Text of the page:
The NGH Historical Archive team have been looking at fundraising in the 20th century. Our hospital has relied on the generosity of the people of Northampton and charitable donations through the ages have helped to shape the NGH. We thought we should start with the youngsters.
In the early 1900’s there was a column in the Northampton Mercury especially for children called ‘The Uncle Dick Society’. It was abandoned during the war because of the scarcity of newsprint and then ‘Uncle Dick emigrated to Australia. In 1919 a young reporter, Bernice Hay, was approached with a proposal from the editor of the Northampton Mercury to take it over and write a weekly letter aimed at boys and girls to include stories, competitions and setting up a club. Bernice took on the task and her first column appeared on 21st November 1919 entitled ‘The Merry Comrades Circle-Conducted by Auntie Dick’. She urged all young readers to fill in the form and become members, promising in future editions there would be competitions, good stories, riddles and other fun things to do. The two rules were 1, that children must be under sixteen and 2, be kind to birds, animals and help one another.
In 1924 she married a teacher from Northampton Grammar School and became Mrs Bernice Field, giving up full time journalism but carrying on the work with the Merry Comrades from home. She wanted her Merry Comrades Circle to have a real purpose rather than just an entertainment column and her opportunity came in 1932 when the Mercury merged with the Herald becoming the Mercury and Herald, and Auntie Dick proposed, with the help of the Merry Comrades to raise money for the benefit of children in hospitals within the area covered by the newspaper. We should bear in mind that this was years before the NHS.
The first project was to raise £500 to endow a cot at Manfield Hospital. Money was raised in various ways including competitions, bring-and-buy sales, collecting boxes, whist drives, saving silver paper (to sell on), selling scented greeting cards, recycling and selling Christmas cards, concert parties and various charity functions. It took five years to raise this money and the next project was to raise £600 for a cot in NGH‘s Children’s ward, which only took four years.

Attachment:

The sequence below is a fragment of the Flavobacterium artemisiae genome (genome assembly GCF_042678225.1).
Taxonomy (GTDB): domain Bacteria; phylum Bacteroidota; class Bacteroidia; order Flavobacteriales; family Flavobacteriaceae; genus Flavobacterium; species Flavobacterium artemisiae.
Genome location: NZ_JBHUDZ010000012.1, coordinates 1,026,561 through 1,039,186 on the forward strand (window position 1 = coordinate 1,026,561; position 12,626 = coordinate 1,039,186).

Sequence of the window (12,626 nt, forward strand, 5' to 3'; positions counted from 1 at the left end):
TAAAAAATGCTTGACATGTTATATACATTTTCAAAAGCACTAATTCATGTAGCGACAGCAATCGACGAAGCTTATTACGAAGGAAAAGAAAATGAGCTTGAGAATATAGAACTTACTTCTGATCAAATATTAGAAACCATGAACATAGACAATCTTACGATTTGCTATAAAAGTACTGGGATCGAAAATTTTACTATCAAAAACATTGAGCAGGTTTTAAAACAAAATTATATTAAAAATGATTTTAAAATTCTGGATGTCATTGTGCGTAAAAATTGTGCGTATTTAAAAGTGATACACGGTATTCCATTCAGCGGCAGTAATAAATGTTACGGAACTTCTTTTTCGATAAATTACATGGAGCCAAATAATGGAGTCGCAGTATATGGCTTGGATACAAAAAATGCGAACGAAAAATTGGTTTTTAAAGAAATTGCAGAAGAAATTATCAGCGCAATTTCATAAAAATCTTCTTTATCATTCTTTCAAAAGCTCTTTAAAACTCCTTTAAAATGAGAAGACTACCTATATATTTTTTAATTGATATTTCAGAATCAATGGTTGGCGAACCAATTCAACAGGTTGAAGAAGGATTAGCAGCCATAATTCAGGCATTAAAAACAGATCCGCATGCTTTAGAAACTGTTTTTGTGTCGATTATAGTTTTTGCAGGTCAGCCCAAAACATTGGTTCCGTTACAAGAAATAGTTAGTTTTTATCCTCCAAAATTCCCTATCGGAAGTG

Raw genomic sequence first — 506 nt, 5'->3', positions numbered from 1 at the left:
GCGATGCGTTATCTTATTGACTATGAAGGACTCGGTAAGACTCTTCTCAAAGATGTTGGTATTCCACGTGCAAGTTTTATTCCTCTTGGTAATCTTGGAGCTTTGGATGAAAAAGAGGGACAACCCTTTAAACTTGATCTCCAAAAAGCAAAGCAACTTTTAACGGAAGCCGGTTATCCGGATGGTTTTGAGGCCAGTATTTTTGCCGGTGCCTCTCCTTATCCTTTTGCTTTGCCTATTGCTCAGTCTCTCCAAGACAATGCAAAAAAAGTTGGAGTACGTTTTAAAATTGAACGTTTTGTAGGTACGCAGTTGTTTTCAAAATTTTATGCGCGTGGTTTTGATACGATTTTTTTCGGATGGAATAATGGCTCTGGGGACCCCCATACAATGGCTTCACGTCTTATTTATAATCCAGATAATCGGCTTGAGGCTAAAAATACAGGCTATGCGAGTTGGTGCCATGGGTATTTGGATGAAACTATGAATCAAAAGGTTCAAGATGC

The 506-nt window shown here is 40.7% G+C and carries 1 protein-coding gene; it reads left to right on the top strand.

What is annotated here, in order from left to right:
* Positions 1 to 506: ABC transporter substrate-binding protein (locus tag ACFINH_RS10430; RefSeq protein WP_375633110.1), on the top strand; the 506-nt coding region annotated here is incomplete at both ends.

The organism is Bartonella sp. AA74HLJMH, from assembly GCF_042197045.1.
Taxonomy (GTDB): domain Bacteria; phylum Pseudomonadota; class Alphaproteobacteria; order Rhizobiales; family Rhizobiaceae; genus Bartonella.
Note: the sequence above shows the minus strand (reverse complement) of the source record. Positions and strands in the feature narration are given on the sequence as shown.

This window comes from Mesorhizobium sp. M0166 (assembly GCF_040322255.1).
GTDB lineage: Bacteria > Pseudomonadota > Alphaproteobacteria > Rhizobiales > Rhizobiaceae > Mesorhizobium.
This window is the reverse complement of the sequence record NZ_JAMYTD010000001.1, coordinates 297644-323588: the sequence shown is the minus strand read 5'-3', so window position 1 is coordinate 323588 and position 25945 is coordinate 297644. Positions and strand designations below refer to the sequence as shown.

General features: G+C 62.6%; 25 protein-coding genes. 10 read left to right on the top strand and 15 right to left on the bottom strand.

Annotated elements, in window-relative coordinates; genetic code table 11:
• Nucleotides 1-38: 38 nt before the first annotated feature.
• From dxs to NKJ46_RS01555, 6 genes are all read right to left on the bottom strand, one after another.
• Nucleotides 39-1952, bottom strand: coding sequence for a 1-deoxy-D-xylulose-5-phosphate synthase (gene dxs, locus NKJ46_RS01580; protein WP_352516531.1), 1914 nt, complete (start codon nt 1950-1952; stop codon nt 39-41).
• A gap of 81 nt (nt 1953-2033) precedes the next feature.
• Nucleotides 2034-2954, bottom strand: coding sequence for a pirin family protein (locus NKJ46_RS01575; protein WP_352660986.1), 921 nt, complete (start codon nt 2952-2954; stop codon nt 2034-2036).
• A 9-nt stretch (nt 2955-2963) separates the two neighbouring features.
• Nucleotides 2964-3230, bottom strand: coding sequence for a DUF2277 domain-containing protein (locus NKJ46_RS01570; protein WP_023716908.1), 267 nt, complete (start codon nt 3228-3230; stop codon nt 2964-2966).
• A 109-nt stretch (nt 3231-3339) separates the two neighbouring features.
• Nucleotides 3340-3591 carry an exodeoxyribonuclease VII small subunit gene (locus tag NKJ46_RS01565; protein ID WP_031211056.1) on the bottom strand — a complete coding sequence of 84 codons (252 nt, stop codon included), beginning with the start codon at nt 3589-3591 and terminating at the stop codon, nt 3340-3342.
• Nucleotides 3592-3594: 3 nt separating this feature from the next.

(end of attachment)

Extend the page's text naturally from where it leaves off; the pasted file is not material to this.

Any child who raised £1 during each year was invited to a special performance of the Christmas pantomime at the New Theatre in Northampton, and when that closed in 1958, the Royal Theatre. Depending on how much each child raised, they were given a badge to indicate how well they had done. In the weeks leading up to Christmas, Auntie Dick would ask members to send her toys, books, games and dolls etc., so that disadvantaged children, those in homes and hospitals could all have a Christmas present.
During the Second World War the Merry Comrades turned their attention to providing comforts for fighting men. Members, and adult helpers, knitted squares to make into blankets and given to the Red Cross to be distributed among British prisoners of war. Money was also raised to send food parcels, cigarettes, books and clothes to men from the Northamptonshire Regiment who were held in Germany.
When war ended, prisoners of war returning to their homes in Northampton were entitled to a cheque for two guineas and by the end of the war over five hundred ex-prisoners of war had received this welcome home present.
Bernice Field died in 1963 but the Merry Comrades, under the leadership of ‘Auntie Doris’, continued to fundraise until it was disbanded in 1988. Over the years it provided radio and headphones for every bed in the hospital and the Margaret Spencer Convalescent Home (upgrading the system ten years later), televisions for ward day rooms, and a hydrotherapy pool for the John Greenwood Shipman Home in Dallington for children with physical handicaps.
At the end it was estimated that the Merry Comrades had raised over £130,500 and residue funds of £9,000 were given to NGH to refurbish a room to be used for training and seminars, which was named the Merry Comrades Suite.
Volunteer at NGH Historic Archive and Museum.